Today the Campaign Legal Center (CLC) filed a complaint with the Federal Election Commission (FEC) alleging the Democratic National Committee (DNC) and Hillary Clinton’s 2016 campaign committee violated campaign finance law by failing to accurately disclose the purpose and recipient of payments for the dossier of research alleging connections between then-candidate Donald Trump and Russia. The CLC’s complaint asserts that by effectively hiding these payments from public scrutiny the DNC and Clinton “undermined the vital public information role of campaign disclosures.”
(WASHINGTON TIMES) Hillary Clinton’s campaign and the Democratic National Committee violated campaign finance law by failing to disclose payments for a dossier on Donald Trump, according to a complaint filed Wednesday with the Federal Election Commission.
The complaint from the nonprofit Campaign Legal Center said the Democrats effectively hid the payments from public scrutiny, contrary to the requirements of federal law. By law, campaign and party committees must disclose the reason money is spent and its recipient.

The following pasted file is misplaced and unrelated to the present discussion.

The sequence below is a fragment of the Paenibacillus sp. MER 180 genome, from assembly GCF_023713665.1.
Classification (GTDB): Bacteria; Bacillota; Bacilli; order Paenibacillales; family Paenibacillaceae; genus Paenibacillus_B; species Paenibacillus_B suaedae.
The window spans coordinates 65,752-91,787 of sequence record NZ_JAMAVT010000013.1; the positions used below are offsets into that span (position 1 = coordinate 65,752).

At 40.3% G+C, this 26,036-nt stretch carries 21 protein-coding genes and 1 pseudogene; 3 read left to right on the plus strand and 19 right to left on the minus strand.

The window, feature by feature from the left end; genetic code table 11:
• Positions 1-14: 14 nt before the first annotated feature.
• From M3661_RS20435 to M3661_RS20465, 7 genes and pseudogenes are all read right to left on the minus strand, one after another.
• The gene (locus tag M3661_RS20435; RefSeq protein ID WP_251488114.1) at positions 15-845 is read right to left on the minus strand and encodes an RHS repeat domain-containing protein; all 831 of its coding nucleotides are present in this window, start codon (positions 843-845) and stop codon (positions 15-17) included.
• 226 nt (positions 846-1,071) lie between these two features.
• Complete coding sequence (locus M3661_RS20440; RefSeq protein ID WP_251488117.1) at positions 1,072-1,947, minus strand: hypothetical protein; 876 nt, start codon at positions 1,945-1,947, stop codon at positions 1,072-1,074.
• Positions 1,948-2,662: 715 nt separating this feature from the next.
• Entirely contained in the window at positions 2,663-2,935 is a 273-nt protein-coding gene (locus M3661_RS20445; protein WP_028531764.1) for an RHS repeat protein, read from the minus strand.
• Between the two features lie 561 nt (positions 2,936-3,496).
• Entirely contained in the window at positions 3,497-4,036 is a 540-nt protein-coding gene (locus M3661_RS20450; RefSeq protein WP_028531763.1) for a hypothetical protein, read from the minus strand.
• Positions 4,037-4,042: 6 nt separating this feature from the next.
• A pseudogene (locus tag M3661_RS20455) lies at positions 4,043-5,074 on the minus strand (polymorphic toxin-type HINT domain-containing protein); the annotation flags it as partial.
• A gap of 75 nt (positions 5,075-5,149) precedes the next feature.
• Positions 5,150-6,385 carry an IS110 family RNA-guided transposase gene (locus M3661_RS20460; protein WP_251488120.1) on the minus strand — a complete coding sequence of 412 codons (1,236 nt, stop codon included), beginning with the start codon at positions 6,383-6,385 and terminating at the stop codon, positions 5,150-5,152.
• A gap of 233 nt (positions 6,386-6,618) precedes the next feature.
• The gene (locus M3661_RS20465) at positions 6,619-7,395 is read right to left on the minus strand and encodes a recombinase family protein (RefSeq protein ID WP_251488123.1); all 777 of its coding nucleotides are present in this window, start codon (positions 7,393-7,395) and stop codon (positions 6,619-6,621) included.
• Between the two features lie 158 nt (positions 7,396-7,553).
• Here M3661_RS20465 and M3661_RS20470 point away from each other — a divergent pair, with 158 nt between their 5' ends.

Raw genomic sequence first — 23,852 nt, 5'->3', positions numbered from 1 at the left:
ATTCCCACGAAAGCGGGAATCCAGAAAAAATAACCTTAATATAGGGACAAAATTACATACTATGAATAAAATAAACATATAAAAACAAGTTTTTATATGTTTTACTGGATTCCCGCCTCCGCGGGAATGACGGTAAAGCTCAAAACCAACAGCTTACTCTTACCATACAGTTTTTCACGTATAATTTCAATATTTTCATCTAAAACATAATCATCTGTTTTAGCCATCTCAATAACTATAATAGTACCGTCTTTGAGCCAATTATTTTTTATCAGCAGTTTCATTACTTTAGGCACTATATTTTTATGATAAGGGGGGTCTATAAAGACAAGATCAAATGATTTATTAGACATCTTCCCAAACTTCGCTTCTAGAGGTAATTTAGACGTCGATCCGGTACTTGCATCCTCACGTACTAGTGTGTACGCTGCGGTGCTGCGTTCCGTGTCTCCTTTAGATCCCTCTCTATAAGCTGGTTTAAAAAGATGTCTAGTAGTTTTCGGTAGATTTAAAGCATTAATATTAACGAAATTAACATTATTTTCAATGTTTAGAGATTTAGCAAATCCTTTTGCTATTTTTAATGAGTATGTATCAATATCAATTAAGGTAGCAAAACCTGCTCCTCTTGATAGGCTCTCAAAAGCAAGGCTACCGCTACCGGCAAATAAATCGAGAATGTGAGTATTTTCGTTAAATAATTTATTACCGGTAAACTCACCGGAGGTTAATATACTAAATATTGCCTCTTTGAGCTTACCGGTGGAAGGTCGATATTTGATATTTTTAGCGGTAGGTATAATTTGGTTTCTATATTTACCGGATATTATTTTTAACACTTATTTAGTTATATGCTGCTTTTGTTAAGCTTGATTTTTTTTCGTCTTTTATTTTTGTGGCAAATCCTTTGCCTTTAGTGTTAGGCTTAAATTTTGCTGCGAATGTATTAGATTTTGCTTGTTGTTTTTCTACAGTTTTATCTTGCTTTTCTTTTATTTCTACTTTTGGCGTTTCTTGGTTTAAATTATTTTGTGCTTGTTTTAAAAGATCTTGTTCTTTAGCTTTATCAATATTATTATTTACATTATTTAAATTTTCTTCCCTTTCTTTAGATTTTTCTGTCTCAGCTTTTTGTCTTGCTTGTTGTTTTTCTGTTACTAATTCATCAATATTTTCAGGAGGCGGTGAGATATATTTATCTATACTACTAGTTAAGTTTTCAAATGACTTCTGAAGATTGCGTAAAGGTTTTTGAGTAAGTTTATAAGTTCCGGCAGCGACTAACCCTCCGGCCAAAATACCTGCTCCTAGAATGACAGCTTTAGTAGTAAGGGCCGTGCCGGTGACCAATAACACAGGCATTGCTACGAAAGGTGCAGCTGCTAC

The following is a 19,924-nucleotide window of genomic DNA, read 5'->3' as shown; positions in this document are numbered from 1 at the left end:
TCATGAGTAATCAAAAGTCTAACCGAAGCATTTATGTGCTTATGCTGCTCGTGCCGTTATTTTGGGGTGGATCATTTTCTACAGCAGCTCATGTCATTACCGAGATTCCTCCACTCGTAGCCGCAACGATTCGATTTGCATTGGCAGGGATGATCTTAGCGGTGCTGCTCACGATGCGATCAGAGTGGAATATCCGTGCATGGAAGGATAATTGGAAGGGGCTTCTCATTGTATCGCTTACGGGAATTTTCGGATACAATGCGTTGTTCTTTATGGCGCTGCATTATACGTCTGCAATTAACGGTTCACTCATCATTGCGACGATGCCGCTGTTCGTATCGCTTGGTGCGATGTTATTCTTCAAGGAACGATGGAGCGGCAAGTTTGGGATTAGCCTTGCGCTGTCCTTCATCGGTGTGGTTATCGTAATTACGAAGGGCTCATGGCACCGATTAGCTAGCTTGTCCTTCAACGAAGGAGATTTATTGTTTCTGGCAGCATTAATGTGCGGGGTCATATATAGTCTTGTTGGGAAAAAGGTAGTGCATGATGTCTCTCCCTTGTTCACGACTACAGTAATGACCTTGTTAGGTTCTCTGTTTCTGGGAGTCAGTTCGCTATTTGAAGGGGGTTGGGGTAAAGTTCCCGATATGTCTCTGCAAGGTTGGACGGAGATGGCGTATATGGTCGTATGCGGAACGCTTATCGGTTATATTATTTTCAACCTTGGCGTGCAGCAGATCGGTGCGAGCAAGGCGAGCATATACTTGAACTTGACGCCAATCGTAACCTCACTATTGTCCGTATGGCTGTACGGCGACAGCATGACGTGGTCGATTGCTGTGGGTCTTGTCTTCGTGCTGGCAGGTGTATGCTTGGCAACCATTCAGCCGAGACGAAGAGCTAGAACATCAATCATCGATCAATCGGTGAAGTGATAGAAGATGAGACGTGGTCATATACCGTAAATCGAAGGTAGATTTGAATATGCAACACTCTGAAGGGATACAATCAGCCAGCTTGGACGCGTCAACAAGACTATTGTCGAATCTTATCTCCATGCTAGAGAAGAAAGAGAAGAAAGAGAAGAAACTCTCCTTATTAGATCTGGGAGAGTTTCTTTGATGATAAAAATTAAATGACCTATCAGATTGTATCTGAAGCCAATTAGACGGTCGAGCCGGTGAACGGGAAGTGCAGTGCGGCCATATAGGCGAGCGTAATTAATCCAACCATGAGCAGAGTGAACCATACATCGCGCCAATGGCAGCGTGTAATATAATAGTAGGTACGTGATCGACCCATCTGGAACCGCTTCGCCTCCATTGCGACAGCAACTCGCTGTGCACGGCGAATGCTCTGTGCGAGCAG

“By filing misleading reports, the DNC and Clinton campaign undermined the vital public information role of campaign disclosures,” said Adav Noti, senior director of trial litigation and strategy at CLC and a former FEC official. “Voters need campaign disclosure laws to be enforced so they can hold candidates accountable for how they raise and spend money. The FEC must investigate this apparent violation and take appropriate action.”
Media reports on Tuesday alleged that a lawyer for the Clinton campaign hired Fusion GPS to investigate Mr. Trump in April 2016. The private research firm reportedly hired Christopher Steele, a former British spy with ties to the FBI, to conduct the opposition research, and he compiled a dossier containing allegations about Mr. Trump’s connections to Russia.
“Questions about who paid for this dossier are the subject of intense public interest, and this is precisely the information that FEC reports are supposed to provide,” said Brendan Fischer, director of federal and FEC reform at CLC. “Payments by a campaign or party committee to an opposition research firm are legal, as long as those payments are accurately disclosed. But describing payments for opposition research as ‘legal services’ is entirely misleading and subverts the reporting requirements.”